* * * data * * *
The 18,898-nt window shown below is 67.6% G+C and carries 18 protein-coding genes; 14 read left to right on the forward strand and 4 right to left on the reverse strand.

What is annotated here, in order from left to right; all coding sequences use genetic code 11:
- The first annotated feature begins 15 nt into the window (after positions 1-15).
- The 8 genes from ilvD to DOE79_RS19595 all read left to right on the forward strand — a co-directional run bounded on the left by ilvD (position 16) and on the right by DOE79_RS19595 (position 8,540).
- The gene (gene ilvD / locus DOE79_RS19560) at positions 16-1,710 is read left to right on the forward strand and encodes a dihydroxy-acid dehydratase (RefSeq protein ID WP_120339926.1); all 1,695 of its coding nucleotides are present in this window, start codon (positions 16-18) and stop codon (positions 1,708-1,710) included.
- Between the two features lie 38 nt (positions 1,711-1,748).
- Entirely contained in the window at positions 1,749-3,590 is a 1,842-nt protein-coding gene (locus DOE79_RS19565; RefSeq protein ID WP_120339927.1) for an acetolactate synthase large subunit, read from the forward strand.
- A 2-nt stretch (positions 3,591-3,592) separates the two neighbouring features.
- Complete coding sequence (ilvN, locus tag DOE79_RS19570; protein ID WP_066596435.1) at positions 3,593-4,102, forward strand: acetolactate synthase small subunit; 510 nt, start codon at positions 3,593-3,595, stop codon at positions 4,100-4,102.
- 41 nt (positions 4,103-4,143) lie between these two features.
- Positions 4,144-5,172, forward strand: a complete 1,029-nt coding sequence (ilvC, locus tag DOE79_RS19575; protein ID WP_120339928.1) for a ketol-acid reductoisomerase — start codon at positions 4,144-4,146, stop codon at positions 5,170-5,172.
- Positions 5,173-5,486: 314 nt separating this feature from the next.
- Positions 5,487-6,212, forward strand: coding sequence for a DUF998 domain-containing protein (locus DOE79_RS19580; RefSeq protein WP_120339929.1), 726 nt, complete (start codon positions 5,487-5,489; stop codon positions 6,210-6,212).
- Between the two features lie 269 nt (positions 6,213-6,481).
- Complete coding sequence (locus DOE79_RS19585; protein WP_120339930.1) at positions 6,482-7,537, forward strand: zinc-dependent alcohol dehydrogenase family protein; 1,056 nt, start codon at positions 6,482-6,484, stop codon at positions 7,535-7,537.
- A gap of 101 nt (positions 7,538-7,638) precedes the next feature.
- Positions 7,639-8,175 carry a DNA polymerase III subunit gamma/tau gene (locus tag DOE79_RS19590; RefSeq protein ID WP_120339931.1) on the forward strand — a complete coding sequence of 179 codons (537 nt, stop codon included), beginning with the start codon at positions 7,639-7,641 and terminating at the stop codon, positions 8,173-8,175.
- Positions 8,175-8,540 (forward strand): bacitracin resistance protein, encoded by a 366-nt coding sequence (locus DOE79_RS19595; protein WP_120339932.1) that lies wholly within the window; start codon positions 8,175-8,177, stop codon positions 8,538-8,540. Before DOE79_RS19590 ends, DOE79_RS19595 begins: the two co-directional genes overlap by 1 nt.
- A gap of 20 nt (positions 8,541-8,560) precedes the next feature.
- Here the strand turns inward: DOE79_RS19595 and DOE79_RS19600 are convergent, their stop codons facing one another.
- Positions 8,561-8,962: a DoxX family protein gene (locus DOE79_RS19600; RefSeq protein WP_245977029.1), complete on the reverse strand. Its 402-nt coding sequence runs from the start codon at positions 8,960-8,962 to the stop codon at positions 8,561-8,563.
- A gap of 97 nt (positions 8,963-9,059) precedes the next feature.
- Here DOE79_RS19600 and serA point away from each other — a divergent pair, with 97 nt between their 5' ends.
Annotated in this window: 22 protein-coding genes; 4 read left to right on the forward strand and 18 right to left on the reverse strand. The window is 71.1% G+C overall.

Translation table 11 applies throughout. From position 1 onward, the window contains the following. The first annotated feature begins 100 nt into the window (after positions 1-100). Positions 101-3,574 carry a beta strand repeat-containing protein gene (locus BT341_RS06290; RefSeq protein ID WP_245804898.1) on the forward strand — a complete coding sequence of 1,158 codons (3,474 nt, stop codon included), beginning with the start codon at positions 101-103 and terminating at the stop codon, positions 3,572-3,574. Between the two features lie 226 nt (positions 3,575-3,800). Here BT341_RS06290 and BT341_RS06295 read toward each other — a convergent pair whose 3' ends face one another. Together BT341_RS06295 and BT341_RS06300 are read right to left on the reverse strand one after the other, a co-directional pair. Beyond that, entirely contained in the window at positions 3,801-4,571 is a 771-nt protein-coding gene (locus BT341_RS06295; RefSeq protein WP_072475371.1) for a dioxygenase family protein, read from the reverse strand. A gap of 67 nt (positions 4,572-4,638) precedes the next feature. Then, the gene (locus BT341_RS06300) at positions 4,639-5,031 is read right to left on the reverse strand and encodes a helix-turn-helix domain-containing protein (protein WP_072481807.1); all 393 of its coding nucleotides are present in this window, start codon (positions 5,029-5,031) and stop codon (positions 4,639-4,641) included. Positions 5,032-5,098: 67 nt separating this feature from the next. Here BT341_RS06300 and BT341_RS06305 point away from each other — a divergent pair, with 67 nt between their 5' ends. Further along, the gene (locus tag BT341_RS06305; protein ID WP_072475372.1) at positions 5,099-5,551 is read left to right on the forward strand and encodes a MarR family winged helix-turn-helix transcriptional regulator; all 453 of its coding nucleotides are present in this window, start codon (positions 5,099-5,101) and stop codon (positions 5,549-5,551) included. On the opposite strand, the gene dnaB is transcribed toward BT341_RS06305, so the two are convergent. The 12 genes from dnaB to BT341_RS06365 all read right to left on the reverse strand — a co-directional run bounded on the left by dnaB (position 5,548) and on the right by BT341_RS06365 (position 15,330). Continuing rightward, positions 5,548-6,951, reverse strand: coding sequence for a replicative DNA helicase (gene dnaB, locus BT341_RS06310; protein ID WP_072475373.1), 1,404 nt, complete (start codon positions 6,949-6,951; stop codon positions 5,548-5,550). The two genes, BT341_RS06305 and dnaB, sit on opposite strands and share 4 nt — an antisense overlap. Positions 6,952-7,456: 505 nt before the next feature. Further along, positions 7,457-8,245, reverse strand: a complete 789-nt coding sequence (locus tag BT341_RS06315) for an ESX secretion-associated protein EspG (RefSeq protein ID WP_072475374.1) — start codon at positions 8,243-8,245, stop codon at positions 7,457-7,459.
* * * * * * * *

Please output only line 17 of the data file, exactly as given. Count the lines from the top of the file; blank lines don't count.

- Positions 7,639-8,175 carry a DNA polymerase III subunit gamma/tau gene (locus tag DOE79_RS19590; RefSeq protein ID WP_120339931.1) on the forward strand — a complete coding sequence of 179 codons (537 nt, stop codon included), beginning with the start codon at positions 7,639-7,641 and terminating at the stop codon, positions 8,173-8,175.